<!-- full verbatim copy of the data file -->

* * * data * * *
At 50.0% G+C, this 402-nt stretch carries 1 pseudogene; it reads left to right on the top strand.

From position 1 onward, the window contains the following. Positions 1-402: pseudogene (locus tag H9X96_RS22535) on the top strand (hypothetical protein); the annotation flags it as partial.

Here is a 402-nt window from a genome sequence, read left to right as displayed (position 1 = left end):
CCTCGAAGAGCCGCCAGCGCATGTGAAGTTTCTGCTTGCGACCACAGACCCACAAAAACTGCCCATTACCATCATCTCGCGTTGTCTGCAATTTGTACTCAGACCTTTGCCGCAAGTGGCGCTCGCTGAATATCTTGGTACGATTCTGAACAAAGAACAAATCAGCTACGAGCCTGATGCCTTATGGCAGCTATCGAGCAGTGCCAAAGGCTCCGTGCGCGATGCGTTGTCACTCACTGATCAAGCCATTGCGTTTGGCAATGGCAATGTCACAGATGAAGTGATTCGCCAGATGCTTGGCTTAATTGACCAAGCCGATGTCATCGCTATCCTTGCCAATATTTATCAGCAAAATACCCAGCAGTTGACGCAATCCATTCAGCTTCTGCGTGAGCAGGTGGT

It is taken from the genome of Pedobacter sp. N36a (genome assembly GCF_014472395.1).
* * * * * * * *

At 50.0% G+C, this 402-nt stretch carries 1 pseudogene; it reads left to right on the top strand.

From position 1 onward, the window contains the following. Positions 1-402: pseudogene (locus tag H9X96_RS22535) on the top strand (hypothetical protein); the annotation flags it as partial.

Here is a 402-nt window from a genome sequence, read left to right as displayed (position 1 = left end):
CCTCGAAGAGCCGCCAGCGCATGTGAAGTTTCTGCTTGCGACCACAGACCCACAAAAACTGCCCATTACCATCATCTCGCGTTGTCTGCAATTTGTACTCAGACCTTTGCCGCAAGTGGCGCTCGCTGAATATCTTGGTACGATTCTGAACAAAGAACAAATCAGCTACGAGCCTGATGCCTTATGGCAGCTATCGAGCAGTGCCAAAGGCTCCGTGCGCGATGCGTTGTCACTCACTGATCAAGCCATTGCGTTTGGCAATGGCAATGTCACAGATGAAGTGATTCGCCAGATGCTTGGCTTAATTGACCAAGCCGATGTCATCGCTATCCTTGCCAATATTTATCAGCAAAATACCCAGCAGTTGACGCAATCCATTCAGCTTCTGCGTGAGCAGGTGGT

It is taken from the genome of Pedobacter sp. N36a (genome assembly GCF_014472395.1).